Or did the layers just evolve over time from local native villages, the larger native corporations, ANCSA, the vast borough governments, on up to state-wide mandates, federal laws mandated by such boards as the North Pacific Fisheries Council, cronyism, payoffs, subterfuge, and, finally, and most importantly perhaps, Seattle-based and foreign moneyed interests that want Alaskan seafood so badly that they are willing to buy the management of the boards that determine the policies?

        Phew.

        Where do we go from here?

        • Man_from_Unk says:

          Let’s not forget the manipulation of the ignorant and the illiterate out here in Rural Alaska! Along with that comes the bullying and the threats from those in control.

          We just have to keep hammering away at our State and Federal regulators, and elect some honest people into high offices.

          Right now I’m feeling sorry for those “Seattle-based …moneyed interests” especially those that gave up profits for the CDQ programs. The CDQ managers did not honor the intent, instead they went back into the sea to compete against their founders. And on top of it all, the State and Federal governments were dropped from ‘oversight’ responsibilities in 2006. The crooks have been going hog wild for 5 years!

          We need to make sure that the 20 year Review of the CDQ program takes place next year, 2012.

          One thing I’d like to see for the Norton Sound CDQ program is stricter rules and regulations on the expenditures of the public monies, a check and balance process for the villages to monitor. Perhaps maybe even the monies going directly into the qualifying villages coffers rather than into a bogus corporation looking after their own best interests.

          It’s very obvious that southern Norton Sound dominates the CDQ program – millions pumped into a salmon fishery that is most likely intercepting those salmon heading toward the Nome area rivers, which by the way have had heavy restrictions for going on 20 years. The villages to the northwest of Nome are getting jack-screwed, Diomede, Wales, Brevig Mission and Teller. The balance is not there and the present CDQ program seems to care less of their less fortunate villages. This has got to change.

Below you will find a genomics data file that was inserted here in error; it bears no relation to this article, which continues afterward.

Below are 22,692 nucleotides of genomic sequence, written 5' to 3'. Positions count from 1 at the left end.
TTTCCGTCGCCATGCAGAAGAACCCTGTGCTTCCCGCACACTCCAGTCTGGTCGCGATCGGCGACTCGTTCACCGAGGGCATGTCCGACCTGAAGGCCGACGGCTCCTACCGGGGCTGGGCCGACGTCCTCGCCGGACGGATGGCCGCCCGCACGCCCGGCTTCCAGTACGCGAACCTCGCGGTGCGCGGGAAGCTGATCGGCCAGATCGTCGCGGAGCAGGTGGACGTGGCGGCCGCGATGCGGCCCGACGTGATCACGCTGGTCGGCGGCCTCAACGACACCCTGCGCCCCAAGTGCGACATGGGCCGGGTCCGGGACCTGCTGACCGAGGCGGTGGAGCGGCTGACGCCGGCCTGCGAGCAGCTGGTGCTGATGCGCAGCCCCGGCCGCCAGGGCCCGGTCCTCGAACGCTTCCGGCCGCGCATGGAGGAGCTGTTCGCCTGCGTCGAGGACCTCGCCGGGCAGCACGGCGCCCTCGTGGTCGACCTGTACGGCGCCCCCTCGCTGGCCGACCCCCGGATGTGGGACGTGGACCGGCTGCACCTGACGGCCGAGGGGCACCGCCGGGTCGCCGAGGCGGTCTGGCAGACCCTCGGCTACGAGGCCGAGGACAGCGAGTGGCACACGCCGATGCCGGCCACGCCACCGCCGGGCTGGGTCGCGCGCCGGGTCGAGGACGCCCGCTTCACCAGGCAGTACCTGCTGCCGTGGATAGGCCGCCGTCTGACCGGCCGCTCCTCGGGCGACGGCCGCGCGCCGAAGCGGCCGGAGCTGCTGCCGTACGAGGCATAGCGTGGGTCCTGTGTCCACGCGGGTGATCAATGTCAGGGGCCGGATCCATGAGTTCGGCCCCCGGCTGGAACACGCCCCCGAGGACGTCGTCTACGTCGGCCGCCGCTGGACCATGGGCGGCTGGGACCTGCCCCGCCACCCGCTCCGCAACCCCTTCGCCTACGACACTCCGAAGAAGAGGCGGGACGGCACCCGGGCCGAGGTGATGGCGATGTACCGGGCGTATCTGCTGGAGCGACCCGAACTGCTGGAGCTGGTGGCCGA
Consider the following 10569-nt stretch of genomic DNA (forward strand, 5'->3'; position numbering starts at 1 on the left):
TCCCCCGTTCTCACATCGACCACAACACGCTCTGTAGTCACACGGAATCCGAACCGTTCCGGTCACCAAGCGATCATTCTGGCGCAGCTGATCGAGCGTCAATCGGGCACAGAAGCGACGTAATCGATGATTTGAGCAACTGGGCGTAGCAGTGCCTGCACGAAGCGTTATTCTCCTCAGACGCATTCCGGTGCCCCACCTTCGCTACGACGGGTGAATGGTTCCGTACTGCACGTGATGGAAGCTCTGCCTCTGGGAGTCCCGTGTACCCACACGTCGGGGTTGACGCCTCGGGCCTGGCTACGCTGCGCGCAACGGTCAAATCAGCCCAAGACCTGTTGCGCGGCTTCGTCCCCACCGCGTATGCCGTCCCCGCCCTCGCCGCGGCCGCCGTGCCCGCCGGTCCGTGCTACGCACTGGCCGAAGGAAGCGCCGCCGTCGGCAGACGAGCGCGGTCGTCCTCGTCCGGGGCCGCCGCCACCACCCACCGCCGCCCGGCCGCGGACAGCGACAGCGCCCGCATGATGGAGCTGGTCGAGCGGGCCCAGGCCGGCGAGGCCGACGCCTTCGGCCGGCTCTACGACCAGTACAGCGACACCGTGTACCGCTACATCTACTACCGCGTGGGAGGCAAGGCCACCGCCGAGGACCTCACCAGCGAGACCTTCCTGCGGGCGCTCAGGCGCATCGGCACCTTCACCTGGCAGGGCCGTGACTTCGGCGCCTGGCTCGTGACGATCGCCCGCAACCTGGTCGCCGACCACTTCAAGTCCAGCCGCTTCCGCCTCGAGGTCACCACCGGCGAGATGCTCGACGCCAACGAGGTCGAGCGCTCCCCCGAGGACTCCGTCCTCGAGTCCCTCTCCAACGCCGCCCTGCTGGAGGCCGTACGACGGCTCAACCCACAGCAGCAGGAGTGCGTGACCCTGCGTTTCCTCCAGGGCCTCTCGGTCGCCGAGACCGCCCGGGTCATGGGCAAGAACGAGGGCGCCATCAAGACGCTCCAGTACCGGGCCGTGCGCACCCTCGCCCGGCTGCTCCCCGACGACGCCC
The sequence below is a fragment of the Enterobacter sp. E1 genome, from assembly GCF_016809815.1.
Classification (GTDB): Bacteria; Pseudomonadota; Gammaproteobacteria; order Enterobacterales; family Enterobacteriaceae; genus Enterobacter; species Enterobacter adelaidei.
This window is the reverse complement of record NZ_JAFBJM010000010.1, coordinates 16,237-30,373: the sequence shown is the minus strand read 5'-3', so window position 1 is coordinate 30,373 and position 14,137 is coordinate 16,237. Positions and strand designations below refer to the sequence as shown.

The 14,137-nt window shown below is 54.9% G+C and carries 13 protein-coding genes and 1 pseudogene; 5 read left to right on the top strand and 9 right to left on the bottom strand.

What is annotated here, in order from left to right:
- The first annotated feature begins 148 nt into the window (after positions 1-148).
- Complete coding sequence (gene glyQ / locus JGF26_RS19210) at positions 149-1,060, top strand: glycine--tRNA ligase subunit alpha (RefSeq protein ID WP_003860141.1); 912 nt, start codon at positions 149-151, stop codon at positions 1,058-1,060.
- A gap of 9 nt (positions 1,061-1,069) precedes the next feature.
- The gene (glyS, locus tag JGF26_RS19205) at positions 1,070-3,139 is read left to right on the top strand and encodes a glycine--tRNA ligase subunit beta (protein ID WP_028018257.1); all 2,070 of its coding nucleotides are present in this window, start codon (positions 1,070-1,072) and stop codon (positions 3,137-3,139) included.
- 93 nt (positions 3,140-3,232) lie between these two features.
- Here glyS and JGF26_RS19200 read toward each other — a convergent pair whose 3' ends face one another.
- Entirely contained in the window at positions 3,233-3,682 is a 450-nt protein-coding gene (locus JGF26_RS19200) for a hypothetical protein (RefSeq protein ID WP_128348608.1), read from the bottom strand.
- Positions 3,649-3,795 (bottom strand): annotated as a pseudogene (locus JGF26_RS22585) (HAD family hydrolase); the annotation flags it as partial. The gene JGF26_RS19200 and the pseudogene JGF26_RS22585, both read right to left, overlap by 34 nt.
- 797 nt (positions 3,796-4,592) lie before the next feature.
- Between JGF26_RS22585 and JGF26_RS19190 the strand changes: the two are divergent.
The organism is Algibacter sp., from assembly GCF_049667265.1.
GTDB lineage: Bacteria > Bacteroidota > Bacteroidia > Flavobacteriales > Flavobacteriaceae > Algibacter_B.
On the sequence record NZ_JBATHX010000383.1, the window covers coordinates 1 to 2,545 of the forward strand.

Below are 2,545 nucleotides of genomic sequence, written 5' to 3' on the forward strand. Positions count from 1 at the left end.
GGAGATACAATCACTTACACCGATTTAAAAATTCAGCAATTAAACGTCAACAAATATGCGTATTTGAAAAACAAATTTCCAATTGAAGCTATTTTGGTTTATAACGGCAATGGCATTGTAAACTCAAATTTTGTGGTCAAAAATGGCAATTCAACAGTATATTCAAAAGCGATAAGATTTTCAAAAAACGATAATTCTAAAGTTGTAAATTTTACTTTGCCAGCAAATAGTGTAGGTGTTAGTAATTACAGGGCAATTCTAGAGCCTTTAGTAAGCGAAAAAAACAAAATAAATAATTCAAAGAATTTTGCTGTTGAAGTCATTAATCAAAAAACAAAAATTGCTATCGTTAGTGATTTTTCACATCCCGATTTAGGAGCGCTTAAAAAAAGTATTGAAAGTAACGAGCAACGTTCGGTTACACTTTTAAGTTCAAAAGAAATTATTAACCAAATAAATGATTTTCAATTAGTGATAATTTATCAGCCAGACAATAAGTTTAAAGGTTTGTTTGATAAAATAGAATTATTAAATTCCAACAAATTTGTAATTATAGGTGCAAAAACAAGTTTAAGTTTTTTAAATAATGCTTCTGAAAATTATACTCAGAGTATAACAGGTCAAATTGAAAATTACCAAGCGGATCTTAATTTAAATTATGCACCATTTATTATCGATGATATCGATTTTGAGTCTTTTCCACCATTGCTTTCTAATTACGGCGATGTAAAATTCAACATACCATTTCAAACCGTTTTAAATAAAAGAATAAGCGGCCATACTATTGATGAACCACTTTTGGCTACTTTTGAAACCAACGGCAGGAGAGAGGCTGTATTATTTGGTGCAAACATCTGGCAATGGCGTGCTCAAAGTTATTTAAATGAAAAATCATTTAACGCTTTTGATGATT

• Elsie says:

            So how do we clone a few thousand of you?

            Are you a lonely voice of one, or do you have kindred spirits supporting these lofty goals of transparency and checks-and-balances?

            Does anyone up there seem to care about how wrong things are? Is ANYONE listening to your claims about the Norton Sound CDQ jack-screwing the villages northwest of Nome?

  6. Dagian says:

    “She says she believes in innocent until proven guilty — so much so that she believed in Mr. Fuglvog’s innocence even after he’d told her he was guilty. How much evidence must there be for him to accept 10 months in prison and $150,000 in penalties six years after the incident? If he’d told her he had backed a truck up to Costco and stolen $100,000 worth of fish, might the senator have found that a cause for firing?

    What he did was arguably worse. Fuglvog stole public resources and was on the run for six years, hiding in her office. Even after Sen. Murkowski admitted knowing of his guilt, she let him collect another $7,500 check from the same federal government that will soon be his jailer.

    Clearly Sen. Murkowski doesn’t understand why having a criminal on her payroll might be an issue. Or she has some personal or political reason for not wanting to deal with such an obvious problem. (For example, how might this revelation have affected the tight three-way election last fall?)”

    So…it sound as though Scott has another shot at the top job. I’m not in Alaska, but he strikes me as the Real Deal. I hope he runs and wins!

  7. Diane says:

    Why are we, meaning Democrats, allowing republicans to get away with everything?
    Why aren’t we saying, enough is enough?
    I’m sick of being wimps. We need to stand tall and say, NO MORE!!!!

    • bubbles says:

      Diane i may not stand tall (i am 5’2″) but i will stand up with you and say “NO MORE”!!!

      • Man_from_Unk says:

        Glad to have you join the “NO MORE” troop. Some of us have been at it for a really long time out here in Rural Alaska.

  8. Mo says:

    IAOKIYAR…It’s all OK if you’re a Republican, eh? “Everyone makes mistakes, we’ll just sweep this lil’ ol’ one under the rug…”

    You’re absolutely right, the howling and hooting and pooping would have been worthy of feeding time at the zoo if Arne Fuglvog [name to remember for infamy] had been on Begich’s staff.

  9. Alaska Pi says:

    Excellent Shannyn!
    Simply excellent.
    And , yes, she dishonored her responsibilities to us and America as a whole

    • Man_from_Unk says:

      So right, so true. We have people in Sean Parnell’s administration that are dishonoring their responsibilities to private citizens out here in Rural Alaska. Covering up for cheaters seem to the norm these days. Civil Rights are being ignored.

      • Elsie says:

        “Civil Rights are being ignored.”

        Seems to me that “civil rights” are dirty words to Republicans, like Medicare, Social Security, unions, health insurance, birth control, tax equalization, etc…

        As long as conservatives remain in power and continue to eviscerate the rights of ordinary citizens and protect their wealthy friends, theocrats, and corporate bedmates, then the middle class and the poor are screwed.